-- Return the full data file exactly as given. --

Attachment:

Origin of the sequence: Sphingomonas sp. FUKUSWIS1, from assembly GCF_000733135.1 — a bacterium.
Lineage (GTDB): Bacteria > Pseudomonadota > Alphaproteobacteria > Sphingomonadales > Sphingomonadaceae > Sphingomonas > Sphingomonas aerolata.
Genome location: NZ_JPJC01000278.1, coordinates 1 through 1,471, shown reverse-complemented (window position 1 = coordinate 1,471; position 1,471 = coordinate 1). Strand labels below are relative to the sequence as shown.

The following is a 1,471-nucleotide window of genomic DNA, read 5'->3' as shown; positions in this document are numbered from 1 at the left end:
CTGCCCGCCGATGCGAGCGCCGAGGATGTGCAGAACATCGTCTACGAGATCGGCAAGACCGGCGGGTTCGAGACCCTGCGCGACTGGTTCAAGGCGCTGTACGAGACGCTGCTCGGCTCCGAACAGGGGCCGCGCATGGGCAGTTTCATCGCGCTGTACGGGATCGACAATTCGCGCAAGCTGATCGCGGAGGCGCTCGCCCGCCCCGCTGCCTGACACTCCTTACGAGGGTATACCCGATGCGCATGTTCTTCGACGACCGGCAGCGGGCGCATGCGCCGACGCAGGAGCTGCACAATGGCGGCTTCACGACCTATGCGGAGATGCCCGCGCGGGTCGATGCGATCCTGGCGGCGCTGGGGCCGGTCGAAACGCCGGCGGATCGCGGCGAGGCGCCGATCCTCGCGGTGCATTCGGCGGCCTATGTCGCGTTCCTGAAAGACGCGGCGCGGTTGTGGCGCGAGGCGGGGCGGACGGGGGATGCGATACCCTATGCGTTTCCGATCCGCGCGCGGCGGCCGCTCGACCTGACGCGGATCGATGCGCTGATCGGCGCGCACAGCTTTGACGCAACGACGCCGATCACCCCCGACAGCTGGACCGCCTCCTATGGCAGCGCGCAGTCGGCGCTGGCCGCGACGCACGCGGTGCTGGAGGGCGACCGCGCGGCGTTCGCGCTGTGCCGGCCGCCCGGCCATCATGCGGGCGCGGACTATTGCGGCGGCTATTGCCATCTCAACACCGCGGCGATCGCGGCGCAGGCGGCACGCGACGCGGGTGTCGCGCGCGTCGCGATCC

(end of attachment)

Origin of the sequence: Sphingomonas sp. FUKUSWIS1, from assembly GCF_000733135.1 — a bacterium.
Lineage (GTDB): Bacteria > Pseudomonadota > Alphaproteobacteria > Sphingomonadales > Sphingomonadaceae > Sphingomonas > Sphingomonas aerolata.
Genome location: NZ_JPJC01000278.1, coordinates 1 through 1,471, shown reverse-complemented (window position 1 = coordinate 1,471; position 1,471 = coordinate 1). Strand labels below are relative to the sequence as shown.

The following is a 1,471-nucleotide window of genomic DNA, read 5'->3' as shown; positions in this document are numbered from 1 at the left end:
CTGCCCGCCGATGCGAGCGCCGAGGATGTGCAGAACATCGTCTACGAGATCGGCAAGACCGGCGGGTTCGAGACCCTGCGCGACTGGTTCAAGGCGCTGTACGAGACGCTGCTCGGCTCCGAACAGGGGCCGCGCATGGGCAGTTTCATCGCGCTGTACGGGATCGACAATTCGCGCAAGCTGATCGCGGAGGCGCTCGCCCGCCCCGCTGCCTGACACTCCTTACGAGGGTATACCCGATGCGCATGTTCTTCGACGACCGGCAGCGGGCGCATGCGCCGACGCAGGAGCTGCACAATGGCGGCTTCACGACCTATGCGGAGATGCCCGCGCGGGTCGATGCGATCCTGGCGGCGCTGGGGCCGGTCGAAACGCCGGCGGATCGCGGCGAGGCGCCGATCCTCGCGGTGCATTCGGCGGCCTATGTCGCGTTCCTGAAAGACGCGGCGCGGTTGTGGCGCGAGGCGGGGCGGACGGGGGATGCGATACCCTATGCGTTTCCGATCCGCGCGCGGCGGCCGCTCGACCTGACGCGGATCGATGCGCTGATCGGCGCGCACAGCTTTGACGCAACGACGCCGATCACCCCCGACAGCTGGACCGCCTCCTATGGCAGCGCGCAGTCGGCGCTGGCCGCGACGCACGCGGTGCTGGAGGGCGACCGCGCGGCGTTCGCGCTGTGCCGGCCGCCCGGCCATCATGCGGGCGCGGACTATTGCGGCGGCTATTGCCATCTCAACACCGCGGCGATCGCGGCGCAGGCGGCACGCGACGCGGGTGTCGCGCGCGTCGCGATCC